Are you caring for your partner? 12 tips to help keep the relationship going

We call long-term and unpaid care for a partner, family member, friend or acquaintance informal care. Most informal carers look after their own partner.

Caring for a partner can be temporary. A broken ankle can be healed and then you both go back to your old lives. But sometimes the worry is permanent. Such as chronic conditions, long-term physical limitations and mental decline. As a carer, you accompany your partner to the doctor, nursing staff and hospital, for example. But often you also pick up everything else. For example, household chores, organizing tasks, administration or personal care of your partner, such as dressing and washing. All of these can affect the bond between you and your partner. For example, what will change?

It no longer responds

The equality between the two of you changes as your partner becomes more and more dependent on you. You interact in a different way. It is no longer natural to support or trust each other, to have personal conversations and laugh at the same jokes. You can’t always share your feelings with your partner anymore. It becomes more difficult to make a decision together. Also understand each other.

You find each other less attractive

The need for physical proximity and sex is changing. The ‘sick’ may have less need for it, but you as a relative have less time and energy for it. You are both less attractive to each other. Partners and lovers then become carers and patients.

You’re not who you used to be (and neither is your partner)

You may be tired of your caregiving duties, your partner may be tired because of his or her condition. Fatigue has a big impact on how you feel. You are more likely to get annoyed with the other person or discouraged by the situation because it is difficult to keep things cozy together. In Alzheimer’s or dementia, behavior can change much more. Your partner may say things that you are not used to. Your partner no longer sees everything and may be anxious or angry as a result. And you don’t know how to handle this.

What helps?

Do you fully or partially recognize this? You are not the only one. Research from MantelzorgNL shows that 40 percent of informal carers surveyed miss the fact that they can no longer discuss everything with their partner. 45 percent primarily miss the physical familiarity of the past. But there is also another side. Many partners report that their relationship has become stronger as a result of the illness and the informal care. They discovered unexpected strengths within themselves and noticed their relationship deepening. Below are twelve tips that can help keep your relationship valuable. Tips that you can benefit from if you are a carer for your partner. And as you may recognize.

  • Look for a new balance together. Taking everything from the other’s hands is usually not necessary and not good. It makes your partner feel like he or she no longer counts. And you feel that you are alone.
  • Don’t take negative behavior personally. It is hard to have a chronic condition. It is normal for your partner to be angry or frustrated at times.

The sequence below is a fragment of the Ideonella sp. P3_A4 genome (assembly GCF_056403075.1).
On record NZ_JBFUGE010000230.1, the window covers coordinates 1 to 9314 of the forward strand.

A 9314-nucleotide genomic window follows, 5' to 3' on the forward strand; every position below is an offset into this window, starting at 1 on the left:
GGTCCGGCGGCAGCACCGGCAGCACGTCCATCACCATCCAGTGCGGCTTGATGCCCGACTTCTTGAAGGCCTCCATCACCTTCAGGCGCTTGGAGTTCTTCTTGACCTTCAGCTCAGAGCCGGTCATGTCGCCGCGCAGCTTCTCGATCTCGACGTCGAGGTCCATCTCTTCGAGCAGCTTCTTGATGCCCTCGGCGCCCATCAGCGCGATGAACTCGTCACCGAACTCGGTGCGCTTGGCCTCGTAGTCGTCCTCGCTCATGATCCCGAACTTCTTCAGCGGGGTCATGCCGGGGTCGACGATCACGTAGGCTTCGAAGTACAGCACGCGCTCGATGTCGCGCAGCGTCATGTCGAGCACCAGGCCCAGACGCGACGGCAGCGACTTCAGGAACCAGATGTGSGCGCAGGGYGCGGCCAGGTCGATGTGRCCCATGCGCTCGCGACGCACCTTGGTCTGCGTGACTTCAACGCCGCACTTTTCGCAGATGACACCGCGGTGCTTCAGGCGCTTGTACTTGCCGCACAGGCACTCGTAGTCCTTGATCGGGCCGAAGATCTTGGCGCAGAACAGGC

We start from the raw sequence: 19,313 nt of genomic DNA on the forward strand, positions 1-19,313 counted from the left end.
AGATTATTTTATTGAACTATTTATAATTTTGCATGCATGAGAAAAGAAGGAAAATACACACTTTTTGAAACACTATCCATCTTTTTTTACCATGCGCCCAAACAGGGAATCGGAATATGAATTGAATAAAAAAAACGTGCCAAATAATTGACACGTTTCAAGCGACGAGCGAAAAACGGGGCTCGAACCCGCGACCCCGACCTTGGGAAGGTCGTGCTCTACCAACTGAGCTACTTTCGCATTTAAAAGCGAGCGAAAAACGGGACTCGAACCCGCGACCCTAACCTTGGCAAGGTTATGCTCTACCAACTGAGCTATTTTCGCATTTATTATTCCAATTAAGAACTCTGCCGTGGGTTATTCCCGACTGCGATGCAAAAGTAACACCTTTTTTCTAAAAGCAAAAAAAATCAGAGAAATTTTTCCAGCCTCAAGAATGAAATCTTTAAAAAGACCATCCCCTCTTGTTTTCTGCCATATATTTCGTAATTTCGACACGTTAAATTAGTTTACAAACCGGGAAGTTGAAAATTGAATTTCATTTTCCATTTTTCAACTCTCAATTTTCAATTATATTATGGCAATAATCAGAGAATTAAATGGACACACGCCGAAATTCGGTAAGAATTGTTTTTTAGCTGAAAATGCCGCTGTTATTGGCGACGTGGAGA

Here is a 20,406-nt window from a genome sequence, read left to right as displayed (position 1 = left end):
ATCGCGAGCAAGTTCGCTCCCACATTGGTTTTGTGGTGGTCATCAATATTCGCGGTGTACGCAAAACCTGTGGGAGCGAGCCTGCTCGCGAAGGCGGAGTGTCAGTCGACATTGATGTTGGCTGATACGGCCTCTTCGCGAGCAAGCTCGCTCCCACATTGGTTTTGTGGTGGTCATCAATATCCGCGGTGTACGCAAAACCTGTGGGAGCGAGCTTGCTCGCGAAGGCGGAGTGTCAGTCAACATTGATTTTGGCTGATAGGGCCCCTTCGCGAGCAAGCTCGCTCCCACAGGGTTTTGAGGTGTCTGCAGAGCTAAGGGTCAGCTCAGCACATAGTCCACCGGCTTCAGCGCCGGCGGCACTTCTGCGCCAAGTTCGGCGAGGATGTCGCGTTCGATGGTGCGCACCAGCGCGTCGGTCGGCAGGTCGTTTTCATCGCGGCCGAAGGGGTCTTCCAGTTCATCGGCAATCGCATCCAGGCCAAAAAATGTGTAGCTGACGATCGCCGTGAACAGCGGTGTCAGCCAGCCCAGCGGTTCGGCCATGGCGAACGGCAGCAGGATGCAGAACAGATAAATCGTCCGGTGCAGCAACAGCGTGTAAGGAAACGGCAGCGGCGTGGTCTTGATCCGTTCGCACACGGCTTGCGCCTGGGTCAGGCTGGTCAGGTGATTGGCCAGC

• Don’t try to fight deterioration, but move with it. If you notice that walking is no longer possible, go out with the wheelchair. In this way, you learn to focus on what is still possible, instead of what is no longer possible.
  • Cherish moments. Both for yourself and for your partner, it is valuable to pay extra attention to the beautiful moments. Drinking a cup of tea together in the sun. Have a lovely day with one of the children. A notebook where you write down these moments can help give them extra attention.
  • Ask for help. Everyone can provide care. It is not about heavy or boring jobs at all. Friends and relatives will also want to do something for both of you. One reads the newspaper with your partner, the other cooks weekly or takes your partner outside for a breath of fresh air. Also get professional help. Domestic help through the municipality, home care through your general practitioner.
  • Try to understand your partner’s condition. Read about the disease and ask him or her questions. Where does it hurt and when? What bothers your partner the most and what helps him or her? What is he or she most afraid of?
  • Remain respectful. Even if your partner can no longer understand the world due to mental decline and he or she sometimes says strange things. Don’t treat your partner as if he or she no longer matters. Because that only makes him or her insecure. And your partner is not always wrong. Sometimes your partner comes up with very clever statements out of his or her confusion.
  • Park thoughts about the future. The future is uncertain. That’s just how it is. What awaits you both is unknown. Worry doesn’t make much sense. Enjoy what is still there. And solve today’s problems.
  • Keep doing fun things together. Doing something fun together quickly loses its way if one of the two is not feeling well. Still, it is important to the relationship. Keep doing things consciously, even if it’s just something small.
  • Walk alone. If your partner can’t leave the house, it doesn’t mean you have to stay at home. Get out the door every now and then. Shopping, at a museum, for a friend, for one of the children. You sympathize with your partner, but you don’t have to suffer.
  • Protect physical intimacy. Sitting together on the sofa is also intimate. Listening to music, holding hands, snuggling in bed. These are small moments of great importance. Because you touch each other in a loving way.
  • Talk openly about your wishes and expectations.

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